We moved to Philadelphia nearly two years ago, and for the first time in my adult life I've gone without a subscription to a local daily newspaper. Why? Easy: It's the 21st century! Why spend money on getting a printed product when you can just go to Philly.com and select the RSS feeds you want to follow?
Again, why? Again: Easy. The Daily News has new owners. And I want them to know how important Philadelphia journalism is to me.
To be clear, this isn't passive-aggressive gotcha with Brian Tierney, the would-be media mogul who lost control of the Daily News -- and the Inquirer, and Philly.com -- today. I've been critical of Tierney's seeming cynicism and hucksterism -- but if Tierney possessed those qualities in abundance, one has to give him props for continuing to support good journalism in a challenging era. The Daily News won -- and deserved -- a Pulitzer Prize this year.
Now that he's out, and a group of creditors is taking over, the question will almost certainly be raised: Can the Daily News survive?
Since I've been in town -- and, so I'm told, for years before that -- the tabloid has been spoken of as the weak sister in the city's daily paper constellation. Since the Inquirer is owned by the same company, the thinking went, what were the benefits of having two daily newspapers that robbed each other of circulation? Why not poor all that money into one paper and reap the benefits.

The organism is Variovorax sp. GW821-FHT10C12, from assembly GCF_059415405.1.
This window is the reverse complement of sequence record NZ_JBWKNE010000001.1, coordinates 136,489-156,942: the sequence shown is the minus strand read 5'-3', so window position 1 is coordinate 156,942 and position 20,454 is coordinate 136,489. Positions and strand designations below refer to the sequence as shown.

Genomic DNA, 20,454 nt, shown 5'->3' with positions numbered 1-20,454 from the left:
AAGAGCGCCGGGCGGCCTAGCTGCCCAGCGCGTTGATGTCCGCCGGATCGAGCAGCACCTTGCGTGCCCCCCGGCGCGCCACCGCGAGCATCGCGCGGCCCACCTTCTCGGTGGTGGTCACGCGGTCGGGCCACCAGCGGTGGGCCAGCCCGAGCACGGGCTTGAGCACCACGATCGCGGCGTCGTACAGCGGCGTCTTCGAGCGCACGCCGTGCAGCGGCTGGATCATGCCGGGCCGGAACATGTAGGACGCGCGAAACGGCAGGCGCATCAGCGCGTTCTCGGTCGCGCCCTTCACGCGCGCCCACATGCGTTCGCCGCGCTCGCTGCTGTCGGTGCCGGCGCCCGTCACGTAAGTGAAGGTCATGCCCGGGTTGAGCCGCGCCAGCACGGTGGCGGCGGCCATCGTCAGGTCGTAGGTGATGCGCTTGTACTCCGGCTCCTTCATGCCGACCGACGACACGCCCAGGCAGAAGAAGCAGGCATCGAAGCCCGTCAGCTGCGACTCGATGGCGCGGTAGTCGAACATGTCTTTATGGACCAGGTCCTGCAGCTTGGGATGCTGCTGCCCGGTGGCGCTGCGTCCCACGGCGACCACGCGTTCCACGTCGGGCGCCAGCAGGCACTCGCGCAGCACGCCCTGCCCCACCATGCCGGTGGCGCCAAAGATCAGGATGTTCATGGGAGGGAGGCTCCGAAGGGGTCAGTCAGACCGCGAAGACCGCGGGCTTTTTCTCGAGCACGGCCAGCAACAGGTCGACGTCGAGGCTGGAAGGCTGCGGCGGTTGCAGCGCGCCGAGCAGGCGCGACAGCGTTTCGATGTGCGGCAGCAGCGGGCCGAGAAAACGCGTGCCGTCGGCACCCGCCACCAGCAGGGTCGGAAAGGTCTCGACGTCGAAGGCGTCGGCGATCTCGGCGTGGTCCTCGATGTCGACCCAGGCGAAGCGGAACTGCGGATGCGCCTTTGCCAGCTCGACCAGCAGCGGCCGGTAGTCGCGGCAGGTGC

I have my own answer. For me, the Daily News is a real Philadelphia newspaper.
Oh, I could do without its annual "sexiest singles" roundup, and it's self-conscious "People Paper" conceit. But the paper is aggressively local: It covers Philadelphia closely and aggressively. Its Pulitzer was won for a series of articles that exposed corruption on the Philly police force, a good and necessary example of local accountability journalism.
The Inquirer, meanwhile, still seems stuck in an identity crisis. Look at the front page on any given day and you'll see that it's still ruled by the idea that it can be a "paper of record" for events beyond Philly and its environs -- lots of national and international stories, most days, culled from wire services. News that you can (and probably are getting) from other, online sources. It's a pale imitation of the days, 20 and 30 years ago, when the Inky had its own bureaus out around the world.
And even the local news isn't always so local. The Inky's audience -- and thus a huge chunk of its newshole -- is largely out in the suburbs. That's fine. Except I don't really need to read as much about New Jersey politics as the Inquirer wants to sell me. The Daily News, meanwhile, is Philly, Philly and Philly some more.
But the Inky has a bigger circulation. Probably a more lucrative audience base. And so if the decision comes to cut back to one newspaper in this town, well, it's probably the Inky that will survive.
So today I subscribed to the Daily News. It's a statement to the new owners -- small and unconvincing though it might be -- that the DN's journalism is important to me, and (I think) to the community. Even with new ownership in place, it's likely that rough times are still ahead for Philly newspapers, and the industry as a whole. (Don't be surprised if we start hearing about layoffs at both papers, and soon.) If my 30 dollars can keep the Daily News rolling a little bit longer, it's a price I'm happy to pay.